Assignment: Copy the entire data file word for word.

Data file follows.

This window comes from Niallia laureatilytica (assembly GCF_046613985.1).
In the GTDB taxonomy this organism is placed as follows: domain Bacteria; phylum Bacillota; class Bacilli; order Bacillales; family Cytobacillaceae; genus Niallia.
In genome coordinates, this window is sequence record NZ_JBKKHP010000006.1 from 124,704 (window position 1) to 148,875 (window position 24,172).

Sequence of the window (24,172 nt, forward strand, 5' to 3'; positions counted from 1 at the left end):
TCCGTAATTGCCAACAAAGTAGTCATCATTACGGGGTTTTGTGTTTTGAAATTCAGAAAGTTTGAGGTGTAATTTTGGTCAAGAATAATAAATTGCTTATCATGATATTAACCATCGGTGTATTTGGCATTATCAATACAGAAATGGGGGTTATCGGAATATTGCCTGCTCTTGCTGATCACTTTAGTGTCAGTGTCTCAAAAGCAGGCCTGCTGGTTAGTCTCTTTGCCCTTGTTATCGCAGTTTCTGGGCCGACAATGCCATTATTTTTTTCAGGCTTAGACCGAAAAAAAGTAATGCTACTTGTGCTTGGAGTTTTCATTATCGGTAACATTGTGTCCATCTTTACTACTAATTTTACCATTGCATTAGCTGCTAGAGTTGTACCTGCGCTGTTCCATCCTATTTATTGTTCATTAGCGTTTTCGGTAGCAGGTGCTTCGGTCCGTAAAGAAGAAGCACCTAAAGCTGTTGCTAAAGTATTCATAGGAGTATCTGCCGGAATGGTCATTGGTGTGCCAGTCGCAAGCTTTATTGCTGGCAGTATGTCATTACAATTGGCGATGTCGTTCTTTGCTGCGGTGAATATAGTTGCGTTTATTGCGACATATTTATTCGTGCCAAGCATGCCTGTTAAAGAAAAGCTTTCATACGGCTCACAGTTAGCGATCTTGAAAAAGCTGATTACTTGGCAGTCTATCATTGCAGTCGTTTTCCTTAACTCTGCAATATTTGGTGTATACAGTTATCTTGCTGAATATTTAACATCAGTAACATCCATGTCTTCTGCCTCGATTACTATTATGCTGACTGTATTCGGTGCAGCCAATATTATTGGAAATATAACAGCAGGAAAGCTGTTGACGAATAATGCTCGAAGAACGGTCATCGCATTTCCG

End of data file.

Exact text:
This window comes from Niallia laureatilytica (assembly GCF_046613985.1).
In the GTDB taxonomy this organism is placed as follows: domain Bacteria; phylum Bacillota; class Bacilli; order Bacillales; family Cytobacillaceae; genus Niallia.
In genome coordinates, this window is sequence record NZ_JBKKHP010000006.1 from 124,704 (window position 1) to 148,875 (window position 24,172).

Sequence of the window (24,172 nt, forward strand, 5' to 3'; positions counted from 1 at the left end):
TCCGTAATTGCCAACAAAGTAGTCATCATTACGGGGTTTTGTGTTTTGAAATTCAGAAAGTTTGAGGTGTAATTTTGGTCAAGAATAATAAATTGCTTATCATGATATTAACCATCGGTGTATTTGGCATTATCAATACAGAAATGGGGGTTATCGGAATATTGCCTGCTCTTGCTGATCACTTTAGTGTCAGTGTCTCAAAAGCAGGCCTGCTGGTTAGTCTCTTTGCCCTTGTTATCGCAGTTTCTGGGCCGACAATGCCATTATTTTTTTCAGGCTTAGACCGAAAAAAAGTAATGCTACTTGTGCTTGGAGTTTTCATTATCGGTAACATTGTGTCCATCTTTACTACTAATTTTACCATTGCATTAGCTGCTAGAGTTGTACCTGCGCTGTTCCATCCTATTTATTGTTCATTAGCGTTTTCGGTAGCAGGTGCTTCGGTCCGTAAAGAAGAAGCACCTAAAGCTGTTGCTAAAGTATTCATAGGAGTATCTGCCGGAATGGTCATTGGTGTGCCAGTCGCAAGCTTTATTGCTGGCAGTATGTCATTACAATTGGCGATGTCGTTCTTTGCTGCGGTGAATATAGTTGCGTTTATTGCGACATATTTATTCGTGCCAAGCATGCCTGTTAAAGAAAAGCTTTCATACGGCTCACAGTTAGCGATCTTGAAAAAGCTGATTACTTGGCAGTCTATCATTGCAGTCGTTTTCCTTAACTCTGCAATATTTGGTGTATACAGTTATCTTGCTGAATATTTAACATCAGTAACATCCATGTCTTCTGCCTCGATTACTATTATGCTGACTGTATTCGGTGCAGCCAATATTATTGGAAATATAACAGCAGGAAAGCTGTTGACGAATAATGCTCGAAGAACGGTCATCGCATTTCCG